Archive for May 2012

The next frontier

I’ve gone off my knitting at the moment. While I wait for the joy of knitting to return, I’ve been doing some sewing.

My relationship with sewing is a slightly strange one; I really like the idea of making my own clothes, quilts, bags etc. but making the leap from thinking it’s a good idea to actually sitting at a sewing machine has always been a challenge. I’ve made a couple of garments in the past which turned out OK, but have never felt particularly comfortable or confident when using my machine. It’s a skill that hasn’t yet clicked for me like knitting did, which has meant that every little hiccup along the way has been met with frustration rather than an acceptance of it as part of the learning process. Really, why can’t it just work?

After finding a great little metal body Bernina at an op shop late last year (I’ll save that tale for another post), I began to get frustrated at the fact I kept getting frustrated with sewing. Like a dog chasing its tail, my frustration went around and around, faster and faster until I stopped and found a sewing e-course that looked interesting. It started at a point below my current level of sewing knowledge, but to my mind that was a good thing; it would help to reinforce the fundamentals I learnt in Year 7 textiles.


The most recent project I made from this course was this tote. It’s quite a simple project, but I’m really happy with how it turned out. I deviated from the pattern a little bit by shortening the side panels and adding a contrast panel down the bottom and it worked out just fine. The contrast panel is some upholstery weight fabric I found in an op shop years ago. It was found on a rainy day, a couple of hours before my shift started at work. I distinctly remember holding onto this small bolt of fabric (the cardboard tube had broken so it was flopping around all over the place), trying not to let it get too wet or hit fellow commuters while taking multiple forms of public transport to work. It was one of my more awkward commutes and it must have been at least a little bit embarrassing for my poor friend (and workmate) who was shopping and then commuting with me.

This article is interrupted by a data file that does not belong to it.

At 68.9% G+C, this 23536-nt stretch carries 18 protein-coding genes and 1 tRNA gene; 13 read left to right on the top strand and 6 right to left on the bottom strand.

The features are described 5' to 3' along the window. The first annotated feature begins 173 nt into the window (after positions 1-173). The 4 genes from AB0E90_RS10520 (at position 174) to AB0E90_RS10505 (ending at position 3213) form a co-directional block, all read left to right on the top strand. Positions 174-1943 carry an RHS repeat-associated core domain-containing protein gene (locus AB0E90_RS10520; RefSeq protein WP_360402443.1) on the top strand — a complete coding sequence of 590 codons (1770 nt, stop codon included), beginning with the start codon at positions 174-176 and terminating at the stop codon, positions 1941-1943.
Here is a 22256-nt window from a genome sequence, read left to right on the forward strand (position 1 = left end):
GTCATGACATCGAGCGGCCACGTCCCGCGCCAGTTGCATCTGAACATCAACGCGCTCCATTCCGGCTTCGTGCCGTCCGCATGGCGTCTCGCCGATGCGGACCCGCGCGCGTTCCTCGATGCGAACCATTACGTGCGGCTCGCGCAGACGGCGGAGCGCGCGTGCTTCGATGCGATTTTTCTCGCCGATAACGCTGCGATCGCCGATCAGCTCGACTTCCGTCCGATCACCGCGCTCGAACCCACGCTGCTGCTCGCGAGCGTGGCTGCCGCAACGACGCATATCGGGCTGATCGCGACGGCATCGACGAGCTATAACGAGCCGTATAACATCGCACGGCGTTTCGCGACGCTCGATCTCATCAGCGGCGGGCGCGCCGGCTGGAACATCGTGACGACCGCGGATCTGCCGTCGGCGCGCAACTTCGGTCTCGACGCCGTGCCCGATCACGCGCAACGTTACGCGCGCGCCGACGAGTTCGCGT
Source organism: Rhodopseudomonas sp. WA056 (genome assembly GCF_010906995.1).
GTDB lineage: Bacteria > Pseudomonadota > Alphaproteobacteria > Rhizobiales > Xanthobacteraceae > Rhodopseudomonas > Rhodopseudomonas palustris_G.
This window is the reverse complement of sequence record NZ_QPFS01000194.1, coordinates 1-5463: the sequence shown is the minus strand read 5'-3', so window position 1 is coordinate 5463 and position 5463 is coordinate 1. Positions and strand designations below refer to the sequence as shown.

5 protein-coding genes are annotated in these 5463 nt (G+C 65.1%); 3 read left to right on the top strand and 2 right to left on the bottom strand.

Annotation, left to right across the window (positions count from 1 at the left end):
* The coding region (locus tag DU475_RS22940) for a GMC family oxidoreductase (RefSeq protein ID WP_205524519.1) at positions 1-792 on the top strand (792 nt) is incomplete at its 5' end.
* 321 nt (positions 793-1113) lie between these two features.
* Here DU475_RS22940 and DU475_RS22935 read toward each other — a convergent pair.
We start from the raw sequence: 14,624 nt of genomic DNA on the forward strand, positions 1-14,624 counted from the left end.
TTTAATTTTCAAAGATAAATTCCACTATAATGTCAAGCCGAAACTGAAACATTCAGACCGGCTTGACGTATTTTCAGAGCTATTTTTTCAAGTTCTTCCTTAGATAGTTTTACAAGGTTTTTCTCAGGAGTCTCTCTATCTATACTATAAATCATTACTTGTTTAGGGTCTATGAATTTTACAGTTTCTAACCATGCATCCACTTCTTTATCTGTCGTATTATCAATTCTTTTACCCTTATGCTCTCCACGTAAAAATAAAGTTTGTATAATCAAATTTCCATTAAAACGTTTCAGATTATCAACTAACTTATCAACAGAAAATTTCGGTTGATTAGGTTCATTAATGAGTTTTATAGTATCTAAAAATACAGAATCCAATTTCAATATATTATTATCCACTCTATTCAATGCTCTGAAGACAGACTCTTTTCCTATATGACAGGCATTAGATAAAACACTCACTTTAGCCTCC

Yes, anyway, this tote. I’m still a long way from being able to make my own clothes, but this project feels like a turning point. There were a couple of times where things didn’t go quite to plan, but it didn’t elicit the usual response of frustration. I just stopped what I was doing, got my seam ripper out and started again.